Take a closer look at just one of them, Whole Foods. What comes to your mind when you think of the brand? It might be a passion for good food, a fresh-market of specialty purveyors, experts in all that is organic and natural, an accessible boutique of gourmet items. If those characteristics capture the essence of the brand, we certainly wouldn’t expect messages like, “One week only! Two-for-one frozen peas!” What we’d expect -- and get -- from Whole Foods, is expert advice, like insights on cheeses from Whole Foods Fromagerie on Facebook or from Cathy Strange, @WFMCheese on Twitter. Like a visit to your local farmers market, through Whole Foods’ social media channels, you can establish a relationship with the cheese monger, the vintner, the butcher.

Which is not to say that price-point messages don’t work in social media. Old Navy, for example, does an excellent job of sharing “exclusive” offers with their fans and followers, like their Deal of the Week. But the Old Navy brand is about deals, right down to their warehouse-like store d├ęcor. Do we really want a relationship with Old Navy, or are we looking for a heads-up on jeans at half price? The “value” voice plays to the brand.

The recent Consumer Electronics Show in Las Vegas provided social media fodder to a plethora of players, many of whom did it very well. Let’s look at one…Sony Electronics. Sony clearly knows what its customers want: news about the latest-and-greatest technology, a firm grasp of what’s hot, a peek under the tent. Sony delivered access for its fans and followers, with a virtual booth tour before the show, a live stream of their press conference (featuring Taylor Swift) by way of a button on their Facebook page, an opportunity for camera buffs to ask questions of celebrity photographer Nigel Barker on Twitter. The Sony brand spoke with the voice of authority, experience and expertise.

Small businesses can establish a social media brand voice, as well. When “meet us on Facebook” popped up on the sign at my local dry cleaners, I visited their fan page, and found not just coupons (though those were welcomed), but also advice on how to treat holiday party stains, what types of clothing to store professionally, how to recycle hangers and laundry bags. With all of the dry-cleaning options I have, Best Cleaners has become the voice of the expert in my little world.

Recently, I came across a colorful analogy that social media has become something akin to trying to take a sip of water from a fire hose. While our social media journey in recent times has been largely focused on amassing friends, fans and followers, for most of us, the fire-hose stream of messaging has become downright overwhelming. As a result, 2010 is likely to become a year of constriction and selectivity, as consumers begin to pare their streams to those marketers who are most meaningful to them, and most consistent with the consumer vision of the brand. Those marketers who can’t update the old playbook will quickly learn the power of unfollow.

Establishing a social media brand voice, then, is more than just a way to begin in social media – it’s an imperative for survival there.

To make friends on a park bench, you need some social skills…and you need to use the right voice.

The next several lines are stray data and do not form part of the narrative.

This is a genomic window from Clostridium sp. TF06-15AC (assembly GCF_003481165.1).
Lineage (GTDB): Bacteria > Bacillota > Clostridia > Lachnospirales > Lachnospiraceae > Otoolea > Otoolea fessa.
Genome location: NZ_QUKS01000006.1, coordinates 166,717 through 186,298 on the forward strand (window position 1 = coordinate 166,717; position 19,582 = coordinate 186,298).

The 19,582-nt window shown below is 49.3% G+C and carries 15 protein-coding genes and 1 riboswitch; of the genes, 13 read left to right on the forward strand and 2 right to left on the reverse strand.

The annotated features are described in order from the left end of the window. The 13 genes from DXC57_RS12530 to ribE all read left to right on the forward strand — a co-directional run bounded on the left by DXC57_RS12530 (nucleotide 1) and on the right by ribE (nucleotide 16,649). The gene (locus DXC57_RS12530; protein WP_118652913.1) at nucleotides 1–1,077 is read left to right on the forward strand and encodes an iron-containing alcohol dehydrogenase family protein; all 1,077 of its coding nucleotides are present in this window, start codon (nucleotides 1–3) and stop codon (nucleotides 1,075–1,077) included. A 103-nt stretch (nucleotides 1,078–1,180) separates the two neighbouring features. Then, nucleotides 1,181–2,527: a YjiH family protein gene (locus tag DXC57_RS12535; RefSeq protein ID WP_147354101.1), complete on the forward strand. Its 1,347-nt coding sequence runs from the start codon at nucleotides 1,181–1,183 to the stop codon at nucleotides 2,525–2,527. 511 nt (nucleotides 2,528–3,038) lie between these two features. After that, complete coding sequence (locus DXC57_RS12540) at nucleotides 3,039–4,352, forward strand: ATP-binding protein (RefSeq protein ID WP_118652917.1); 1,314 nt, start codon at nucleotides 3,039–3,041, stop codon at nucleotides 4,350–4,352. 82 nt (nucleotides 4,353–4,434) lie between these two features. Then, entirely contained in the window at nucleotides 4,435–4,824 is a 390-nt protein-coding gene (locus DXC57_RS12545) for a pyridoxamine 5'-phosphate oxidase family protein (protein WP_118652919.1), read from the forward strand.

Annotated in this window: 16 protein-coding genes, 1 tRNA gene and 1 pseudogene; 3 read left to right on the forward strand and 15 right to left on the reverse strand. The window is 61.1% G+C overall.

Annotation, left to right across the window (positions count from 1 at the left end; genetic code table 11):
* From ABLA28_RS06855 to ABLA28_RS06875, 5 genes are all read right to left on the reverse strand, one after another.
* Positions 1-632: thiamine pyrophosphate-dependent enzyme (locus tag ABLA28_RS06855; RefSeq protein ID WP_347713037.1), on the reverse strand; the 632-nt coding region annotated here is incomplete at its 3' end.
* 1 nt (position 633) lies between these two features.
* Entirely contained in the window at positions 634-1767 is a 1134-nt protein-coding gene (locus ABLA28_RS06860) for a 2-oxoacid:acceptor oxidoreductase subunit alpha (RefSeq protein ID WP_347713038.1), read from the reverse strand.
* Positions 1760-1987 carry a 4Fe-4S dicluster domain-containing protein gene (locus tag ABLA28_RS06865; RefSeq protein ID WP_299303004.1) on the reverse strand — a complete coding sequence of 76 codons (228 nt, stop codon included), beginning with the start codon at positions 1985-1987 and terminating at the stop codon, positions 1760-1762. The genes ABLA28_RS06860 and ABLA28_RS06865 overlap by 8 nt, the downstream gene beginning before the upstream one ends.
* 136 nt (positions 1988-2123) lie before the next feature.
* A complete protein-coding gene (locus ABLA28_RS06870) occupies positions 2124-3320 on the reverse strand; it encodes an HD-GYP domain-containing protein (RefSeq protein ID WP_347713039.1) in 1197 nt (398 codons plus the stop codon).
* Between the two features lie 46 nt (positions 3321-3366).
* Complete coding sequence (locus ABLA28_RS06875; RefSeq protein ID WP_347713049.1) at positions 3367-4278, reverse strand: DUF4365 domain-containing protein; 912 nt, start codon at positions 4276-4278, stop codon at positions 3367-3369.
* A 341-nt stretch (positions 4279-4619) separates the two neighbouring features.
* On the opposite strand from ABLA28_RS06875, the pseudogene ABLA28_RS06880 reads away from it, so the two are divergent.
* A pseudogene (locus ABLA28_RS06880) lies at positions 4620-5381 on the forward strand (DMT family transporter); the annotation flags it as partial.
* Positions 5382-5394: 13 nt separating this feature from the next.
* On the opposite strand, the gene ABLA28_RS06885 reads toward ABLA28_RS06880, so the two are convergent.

Wednesday, May 5, 2010

A marketer’s personal dilemma: targeting versus privacy

In the Mad Men-days of advertising, targeting usually meant little more than selecting a TV show (from among three networks) that the “ladies” were inclined to watch. My, how we’ve focused.

As a marketer today, armed with the necessary data, I can find you, my potential customer, with microscopic precision. I know where you live, how much the houses in your neighborhood cost. I know your age, your sex. I know the websites you visit, the products you buy. This makes my job ever so much more efficient, and my marketing dollars more effective.

If I weren’t a marketer, the chances are still good that I could ferret-out a great deal of information about you. I could probably ascertain not just your age demo, but your exact birth date. I could determine whether or not you are married, the names and ages of your children, your cell phone number, your email address, your street address, and where (and when) you are going on vacation.

How? You told me. You probably didn’t mean to, but there it is…right there on the Internet. And armed with what I know – as a marketer or not – I can invade your email, your mailbox, your Facebook, your home, your bank account, your privacy.

Two things happened this week that gave me pause…should give ALL of us pause.

The first is the much-anticipated draft of a Congressional bill that would provide privacy protection both on the Internet and offline. The draft made no one happy. Advertising industry groups issued ominous predictions about the certain death of direct marketing, and the inability for consumers to be served valuable, relevant messages. Privacy advocates argued that the bill did little more than tell consumers to read the digital fine-print.

The New York Times describes the legislation this way. “The proposed bill would greatly extend what information should be considered sensitive. It would require companies to post clear and understandable privacy notices when they collect information ranging from health or financial information all the way to Internet Protocol address (which many companies are using to target now as a way of getting around privacy concerns), name, any unique identifier including a customer identification number, race or ethnicity, precise location or any preference profile the customer has filled out.”